Add to all of this the issues of race that began to surface with the incident of Michael Brown in 2016 and the race riots that have continued and you have yet another cultural moment used to divide. Inequities became the new buzz word and added to the list. The "-phobias" began to be wrapped and packaged together in the form of "white privilege" which included anything coming from a Christian worldview.
As time progressed, it wasn't enough to agree that racism was bad, rather one needed to be declared an "anti-racist". This meant divesting oneself of their "privilege" and repudiating what it meant to have gained that privilege through confession. Those who denied it were simply blind to their inherit racism, if they were white, male, straight & Christian or blind to their oppression, if they weren't.
Now, facts concerning gender, mathematics, achievement, statistics concerning crime or education, anything that shows disparities are all considered "-phobic" or systemically racist, created solely for the purpose of creating inequities to keep certain people down while lifting the privileged up. This new mantra is communicated with memes in social media that have no real depth to them, but a viciousness associated with disagreement to them.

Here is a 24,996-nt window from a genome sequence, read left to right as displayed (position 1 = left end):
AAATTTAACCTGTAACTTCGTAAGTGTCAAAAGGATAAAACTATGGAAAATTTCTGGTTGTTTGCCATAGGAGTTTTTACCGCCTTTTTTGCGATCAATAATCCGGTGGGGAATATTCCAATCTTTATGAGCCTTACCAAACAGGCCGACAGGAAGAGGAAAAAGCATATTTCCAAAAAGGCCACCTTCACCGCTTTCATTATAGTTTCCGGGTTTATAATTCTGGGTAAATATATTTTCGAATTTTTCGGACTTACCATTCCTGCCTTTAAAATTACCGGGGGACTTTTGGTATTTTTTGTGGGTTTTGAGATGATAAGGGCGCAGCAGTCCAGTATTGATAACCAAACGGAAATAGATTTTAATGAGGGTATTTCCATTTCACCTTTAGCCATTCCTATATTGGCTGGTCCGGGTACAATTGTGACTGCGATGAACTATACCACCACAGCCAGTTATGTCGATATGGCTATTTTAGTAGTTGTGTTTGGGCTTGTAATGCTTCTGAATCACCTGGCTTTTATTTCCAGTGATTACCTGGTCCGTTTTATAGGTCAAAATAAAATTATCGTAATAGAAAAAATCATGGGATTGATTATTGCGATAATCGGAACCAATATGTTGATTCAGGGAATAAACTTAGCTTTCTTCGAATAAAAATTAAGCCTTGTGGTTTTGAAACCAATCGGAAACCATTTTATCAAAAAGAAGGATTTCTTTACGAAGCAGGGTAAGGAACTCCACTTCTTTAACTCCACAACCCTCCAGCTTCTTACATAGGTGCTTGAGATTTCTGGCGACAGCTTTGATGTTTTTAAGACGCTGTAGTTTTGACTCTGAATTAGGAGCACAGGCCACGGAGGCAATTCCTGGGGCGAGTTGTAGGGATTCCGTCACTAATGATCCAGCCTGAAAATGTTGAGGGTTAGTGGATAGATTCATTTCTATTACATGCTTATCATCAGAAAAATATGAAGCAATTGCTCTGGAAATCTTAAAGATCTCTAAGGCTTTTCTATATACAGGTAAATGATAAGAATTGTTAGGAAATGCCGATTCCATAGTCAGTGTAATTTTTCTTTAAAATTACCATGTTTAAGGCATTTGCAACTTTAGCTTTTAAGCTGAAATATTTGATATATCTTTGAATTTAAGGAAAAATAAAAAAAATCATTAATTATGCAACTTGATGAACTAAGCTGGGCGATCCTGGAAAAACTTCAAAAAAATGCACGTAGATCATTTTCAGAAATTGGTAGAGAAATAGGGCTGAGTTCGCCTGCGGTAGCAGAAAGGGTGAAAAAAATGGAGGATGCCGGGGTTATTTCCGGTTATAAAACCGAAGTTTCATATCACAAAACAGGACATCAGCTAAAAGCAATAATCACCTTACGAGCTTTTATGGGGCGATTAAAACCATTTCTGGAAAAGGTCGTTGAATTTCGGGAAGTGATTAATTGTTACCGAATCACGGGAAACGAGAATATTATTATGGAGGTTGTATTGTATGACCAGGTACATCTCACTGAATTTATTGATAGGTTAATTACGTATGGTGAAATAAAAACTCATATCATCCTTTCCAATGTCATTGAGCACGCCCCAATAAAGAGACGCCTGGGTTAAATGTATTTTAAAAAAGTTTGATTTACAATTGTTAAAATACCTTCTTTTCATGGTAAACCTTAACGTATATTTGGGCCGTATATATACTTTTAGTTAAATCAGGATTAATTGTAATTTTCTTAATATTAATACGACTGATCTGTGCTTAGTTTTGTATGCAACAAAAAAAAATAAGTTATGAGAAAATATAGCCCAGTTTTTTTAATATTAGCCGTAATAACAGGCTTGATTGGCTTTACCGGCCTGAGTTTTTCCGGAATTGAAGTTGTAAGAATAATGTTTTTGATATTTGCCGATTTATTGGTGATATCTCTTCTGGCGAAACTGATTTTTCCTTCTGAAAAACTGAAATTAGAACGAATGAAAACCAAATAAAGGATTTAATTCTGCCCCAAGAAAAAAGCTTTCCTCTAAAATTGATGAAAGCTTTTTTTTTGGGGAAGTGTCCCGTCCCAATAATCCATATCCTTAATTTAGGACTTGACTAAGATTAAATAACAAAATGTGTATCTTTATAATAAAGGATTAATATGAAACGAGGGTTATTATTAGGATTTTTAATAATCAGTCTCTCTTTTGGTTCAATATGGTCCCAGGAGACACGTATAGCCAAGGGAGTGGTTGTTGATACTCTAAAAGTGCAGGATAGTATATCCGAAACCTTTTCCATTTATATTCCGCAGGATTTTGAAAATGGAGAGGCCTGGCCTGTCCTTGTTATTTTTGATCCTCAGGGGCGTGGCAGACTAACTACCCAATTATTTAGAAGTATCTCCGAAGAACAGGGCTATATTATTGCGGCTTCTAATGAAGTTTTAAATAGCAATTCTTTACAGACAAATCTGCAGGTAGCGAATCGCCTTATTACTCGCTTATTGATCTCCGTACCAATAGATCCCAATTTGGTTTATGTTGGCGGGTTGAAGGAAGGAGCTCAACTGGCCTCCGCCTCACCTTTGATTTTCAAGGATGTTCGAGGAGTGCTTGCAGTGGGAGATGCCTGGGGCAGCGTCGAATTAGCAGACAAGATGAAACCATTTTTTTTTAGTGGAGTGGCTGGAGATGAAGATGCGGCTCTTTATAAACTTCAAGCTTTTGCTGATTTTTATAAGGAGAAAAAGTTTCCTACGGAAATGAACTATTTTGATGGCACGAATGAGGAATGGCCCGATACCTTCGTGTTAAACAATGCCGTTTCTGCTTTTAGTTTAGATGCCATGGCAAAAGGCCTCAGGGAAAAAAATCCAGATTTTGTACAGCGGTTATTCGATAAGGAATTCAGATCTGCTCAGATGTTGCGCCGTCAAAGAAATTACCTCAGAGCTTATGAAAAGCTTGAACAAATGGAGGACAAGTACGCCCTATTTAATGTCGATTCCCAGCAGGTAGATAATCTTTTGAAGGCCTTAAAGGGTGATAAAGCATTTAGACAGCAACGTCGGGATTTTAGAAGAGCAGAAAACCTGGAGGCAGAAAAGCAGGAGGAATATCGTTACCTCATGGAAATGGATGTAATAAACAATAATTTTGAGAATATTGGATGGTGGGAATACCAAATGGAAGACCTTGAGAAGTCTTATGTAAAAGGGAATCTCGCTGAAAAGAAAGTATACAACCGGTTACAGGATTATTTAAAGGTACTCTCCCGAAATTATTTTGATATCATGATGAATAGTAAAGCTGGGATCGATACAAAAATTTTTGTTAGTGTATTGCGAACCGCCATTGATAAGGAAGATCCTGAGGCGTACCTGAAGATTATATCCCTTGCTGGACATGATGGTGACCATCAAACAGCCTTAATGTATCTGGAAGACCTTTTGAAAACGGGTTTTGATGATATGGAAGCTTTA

So, as Christians, we began to be more and more quiet, as the views we espoused were ignored and attacked by the culture around us. There has been a retreatism that focused on the preservation of the faith, rather than the expansion of it and sharing the good news of Christ to a lost and dying world.
From Phobia to Fear
This retreatism from the culture was in full swing when the pandemic hit in the spring of 2020. A world that only shut down for 2 days in the wake of 9/11 still isn't fully back to normal after 18 months. "14 days to flatten the curve" has become an excuse to continually play on the fears of people that have been drummed up for the last two decades.
The fear drummed up by asymptomatic spread has become so great that we have treated the healthy as if they are sick in direct violation to the words of Christ. Some are even considering not medically treating or hiring those without the vaccine, coerced and encouraged by our government, dividing us even further, treating those without the vaccine as less than the image bearers of God, somehow less worthy of medical help or personal provision.
Consider the contrast of reactions of those professed to be believers in Christ.
9/11 drove us together and to our knees, even if only for a short while. The fear of Covid drove us apart.
9/11 saw brave men and women sacrifice their lives for the sake of others in danger. The fear of Covid has driven us away from family, friends and gatherings for the sake of self-preservation.
9/11 was our last true expression of American unity. The fear of Covid has us on the precipice of creating a second class of citizen based on vaccination status of a disease that has over a 99% recovery rate.